At the end of the Civil War, the country faced the unprecedented challenge to care for the thousands of disabled veterans who fought to preserve the union.
The answer: soldiers’ homes constructed on a scale unseen in America. Among the very first was built in Dayton. The campus became not only a destination for recovering soldiers, but for patriotic tourists who came from far away to pay their respects to the veterans and take in the spectacle of the ornate architecture and grand gardens.
As we honor Veterans Day today, it is worth noting that the central branch of what became the National Home for Disabled Volunteer Soldiers on Dayton’s west side opened its gates to the first veterans in the fall of 1867, two years after the end of the Civil War.
The idea for the National Home, now known as the Dayton VA Medical Center, sprang from the United States Sanitary Commission, a group who oversaw the care of wounded Civil War veterans. The commission lobbied Congress to form an agency that would oversee the care of veterans. President Abraham Lincoln signed the legislation on March 3, 1865.
“It was a revolutionary idea,” said Tessa Kalman, archives manager and historian for the Dayton VA Medical Center. “This is the first time in the history of the world that a government decided that we want the best for our veterans.”
Lewis B. Gunckel of Germantown, considered the “Father of the Dayton VA,” was instrumental in locating the Soldiers Home in Dayton. Gunckel, who served in the Ohio Senate for four years, was secretary of the Board of Managers of the National Home for Disabled Volunteer Soldiers.
To be considered for one of the new soldiers’ homes, a site had to be near a large city, have fresh water and access to a railroad line. The 393 acres Gunckel proposed met all three criteria and was located three miles west of downtown Dayton.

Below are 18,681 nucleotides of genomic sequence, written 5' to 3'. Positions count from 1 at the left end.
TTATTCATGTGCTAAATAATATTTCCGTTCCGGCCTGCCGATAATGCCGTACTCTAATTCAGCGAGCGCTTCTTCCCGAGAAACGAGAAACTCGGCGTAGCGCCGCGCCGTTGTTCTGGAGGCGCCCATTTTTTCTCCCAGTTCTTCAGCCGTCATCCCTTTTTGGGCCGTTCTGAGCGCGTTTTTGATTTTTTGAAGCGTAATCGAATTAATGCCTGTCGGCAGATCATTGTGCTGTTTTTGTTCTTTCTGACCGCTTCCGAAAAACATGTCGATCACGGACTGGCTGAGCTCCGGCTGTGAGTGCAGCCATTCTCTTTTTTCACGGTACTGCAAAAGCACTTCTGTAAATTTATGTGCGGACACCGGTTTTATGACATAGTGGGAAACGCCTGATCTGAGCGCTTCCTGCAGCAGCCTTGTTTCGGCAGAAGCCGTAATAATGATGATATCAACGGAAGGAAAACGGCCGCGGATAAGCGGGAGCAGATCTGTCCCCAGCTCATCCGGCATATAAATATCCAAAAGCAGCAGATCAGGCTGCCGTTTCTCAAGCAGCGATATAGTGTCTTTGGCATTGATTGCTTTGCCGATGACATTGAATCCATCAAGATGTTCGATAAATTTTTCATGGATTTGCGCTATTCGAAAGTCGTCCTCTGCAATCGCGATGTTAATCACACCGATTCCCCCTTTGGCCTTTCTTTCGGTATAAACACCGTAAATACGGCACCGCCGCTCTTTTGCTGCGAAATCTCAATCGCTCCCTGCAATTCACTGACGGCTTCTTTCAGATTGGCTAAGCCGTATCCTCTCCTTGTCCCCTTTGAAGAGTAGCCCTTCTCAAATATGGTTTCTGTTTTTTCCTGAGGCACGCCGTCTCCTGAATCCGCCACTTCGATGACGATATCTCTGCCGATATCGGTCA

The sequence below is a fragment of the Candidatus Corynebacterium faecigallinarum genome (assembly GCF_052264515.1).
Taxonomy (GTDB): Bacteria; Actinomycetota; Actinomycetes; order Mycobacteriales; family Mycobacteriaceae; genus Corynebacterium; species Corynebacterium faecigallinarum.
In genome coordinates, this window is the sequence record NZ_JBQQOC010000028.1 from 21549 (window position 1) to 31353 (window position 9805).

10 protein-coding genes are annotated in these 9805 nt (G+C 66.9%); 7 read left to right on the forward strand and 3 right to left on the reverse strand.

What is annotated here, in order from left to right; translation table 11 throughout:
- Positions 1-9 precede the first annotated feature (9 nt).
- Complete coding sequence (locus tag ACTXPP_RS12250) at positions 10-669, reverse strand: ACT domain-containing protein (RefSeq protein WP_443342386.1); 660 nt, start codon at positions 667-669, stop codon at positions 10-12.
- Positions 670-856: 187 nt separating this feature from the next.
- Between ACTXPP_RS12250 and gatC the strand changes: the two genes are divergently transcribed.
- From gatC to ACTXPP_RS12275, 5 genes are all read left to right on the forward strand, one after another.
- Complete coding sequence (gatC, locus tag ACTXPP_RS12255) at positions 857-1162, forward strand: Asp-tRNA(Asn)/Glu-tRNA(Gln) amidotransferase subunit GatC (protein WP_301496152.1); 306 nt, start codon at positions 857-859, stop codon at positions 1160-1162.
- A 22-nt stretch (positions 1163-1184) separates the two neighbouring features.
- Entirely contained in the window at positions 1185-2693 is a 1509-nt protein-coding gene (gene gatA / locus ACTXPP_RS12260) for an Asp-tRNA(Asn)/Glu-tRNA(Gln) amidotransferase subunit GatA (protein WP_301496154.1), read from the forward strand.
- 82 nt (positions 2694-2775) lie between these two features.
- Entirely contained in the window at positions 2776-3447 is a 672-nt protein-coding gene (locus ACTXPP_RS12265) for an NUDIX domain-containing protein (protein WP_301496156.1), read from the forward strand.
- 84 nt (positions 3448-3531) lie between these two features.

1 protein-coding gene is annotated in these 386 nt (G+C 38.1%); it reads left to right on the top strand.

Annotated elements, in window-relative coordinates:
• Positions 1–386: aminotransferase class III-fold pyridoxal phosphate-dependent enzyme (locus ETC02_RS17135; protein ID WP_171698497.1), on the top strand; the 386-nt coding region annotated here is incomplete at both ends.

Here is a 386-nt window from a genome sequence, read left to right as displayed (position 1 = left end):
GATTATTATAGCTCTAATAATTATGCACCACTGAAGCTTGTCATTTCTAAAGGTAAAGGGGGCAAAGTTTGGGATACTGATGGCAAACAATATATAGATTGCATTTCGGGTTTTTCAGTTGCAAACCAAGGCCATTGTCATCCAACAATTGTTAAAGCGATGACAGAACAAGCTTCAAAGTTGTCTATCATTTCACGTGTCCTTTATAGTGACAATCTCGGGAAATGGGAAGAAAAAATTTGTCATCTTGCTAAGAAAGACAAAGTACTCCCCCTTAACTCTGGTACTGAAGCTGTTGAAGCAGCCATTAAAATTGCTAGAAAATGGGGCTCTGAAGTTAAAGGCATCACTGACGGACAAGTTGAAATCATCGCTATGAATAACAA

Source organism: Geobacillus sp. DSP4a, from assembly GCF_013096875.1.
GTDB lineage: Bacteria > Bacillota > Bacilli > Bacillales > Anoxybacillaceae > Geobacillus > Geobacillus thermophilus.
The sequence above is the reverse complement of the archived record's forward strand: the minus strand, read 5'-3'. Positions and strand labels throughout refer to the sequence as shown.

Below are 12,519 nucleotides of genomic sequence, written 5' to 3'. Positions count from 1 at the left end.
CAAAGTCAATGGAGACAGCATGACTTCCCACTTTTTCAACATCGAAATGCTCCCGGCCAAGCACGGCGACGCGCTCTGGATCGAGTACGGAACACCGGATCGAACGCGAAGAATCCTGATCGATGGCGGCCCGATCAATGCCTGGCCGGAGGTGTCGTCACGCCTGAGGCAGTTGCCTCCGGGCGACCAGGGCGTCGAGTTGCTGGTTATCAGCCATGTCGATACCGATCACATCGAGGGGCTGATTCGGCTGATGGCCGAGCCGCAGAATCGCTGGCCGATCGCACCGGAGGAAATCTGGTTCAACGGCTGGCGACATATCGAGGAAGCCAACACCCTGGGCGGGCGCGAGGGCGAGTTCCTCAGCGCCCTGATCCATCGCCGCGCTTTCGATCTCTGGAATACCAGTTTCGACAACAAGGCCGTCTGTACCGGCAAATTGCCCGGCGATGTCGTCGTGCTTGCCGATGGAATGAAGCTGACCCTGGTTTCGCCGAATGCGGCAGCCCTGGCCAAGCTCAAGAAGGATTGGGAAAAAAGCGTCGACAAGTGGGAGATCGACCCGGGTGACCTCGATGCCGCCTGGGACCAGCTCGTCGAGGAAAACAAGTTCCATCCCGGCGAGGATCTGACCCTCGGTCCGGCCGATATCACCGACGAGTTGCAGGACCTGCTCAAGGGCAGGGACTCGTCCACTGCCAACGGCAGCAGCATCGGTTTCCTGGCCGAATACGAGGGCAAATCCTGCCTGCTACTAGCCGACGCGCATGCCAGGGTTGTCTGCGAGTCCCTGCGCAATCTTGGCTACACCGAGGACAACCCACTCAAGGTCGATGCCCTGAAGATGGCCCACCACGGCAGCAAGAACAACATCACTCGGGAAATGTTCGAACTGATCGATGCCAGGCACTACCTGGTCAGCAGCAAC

Housing quarters were quickly built from loads of lumber hauled by train from Columbus. As soon as a three-story barracks was built, it was filled with waiting veterans who arrived in droves.
At its peak in the late 1800s and early 1900s, the Soldier’s Home housed more than 7,000 veterans. It had a farm, workshops, two churches and a school where veterans learned reading, arithmetic and penmanship. Physically able soldiers helped with the design of the grounds and the construction of the buildings. A hospital opened in 1870 and was regarded to be the best in the country at the time.
The home served as a sanctuary for the veterans after suffering through the devastation of the Civil War. The elegant campus featured a conservatory of palm trees and a fountain named “Water Waifs.” Lilly-filled aquatic gardens were heated to 80 degrees by steam lines from the conservatory.
A menagerie held foxes, a wolf and several bears. Alligators lived in one of the ponds and there was an indoor nursery for their offspring. More than 50 domesticated deer roamed the park.
The National Home and its amenities became a tourist attraction for the public. Over 660,000 visited the home at its peak in 1910. Railroads created special soldiers’ home picnic excursions. Visitors could catch a train from Cleveland and other cities and travel to Dayton for the day. They joined the soldiers in the gracefully appointed Memorial Hall for lectures and recitals. The French stage and film actress Sarah Bernhardt was a among the well-known performers who entertained guests.
“The soldiers loved to receive visitors,” Kalman said. “The people were very patriotic and wanted to come visit the veterans, thank them for their service and appreciate the beautiful place they built.”
The original mission of the Soldiers Home was to create a home-like environment for returing veterans and that mission holds true today, Kalman said.
After World War II, medical and VA system advances meant fewer veterans at the home. Today, only a few hundred live on campus, though almost 39,000 still travel to the grounds to get services each year.
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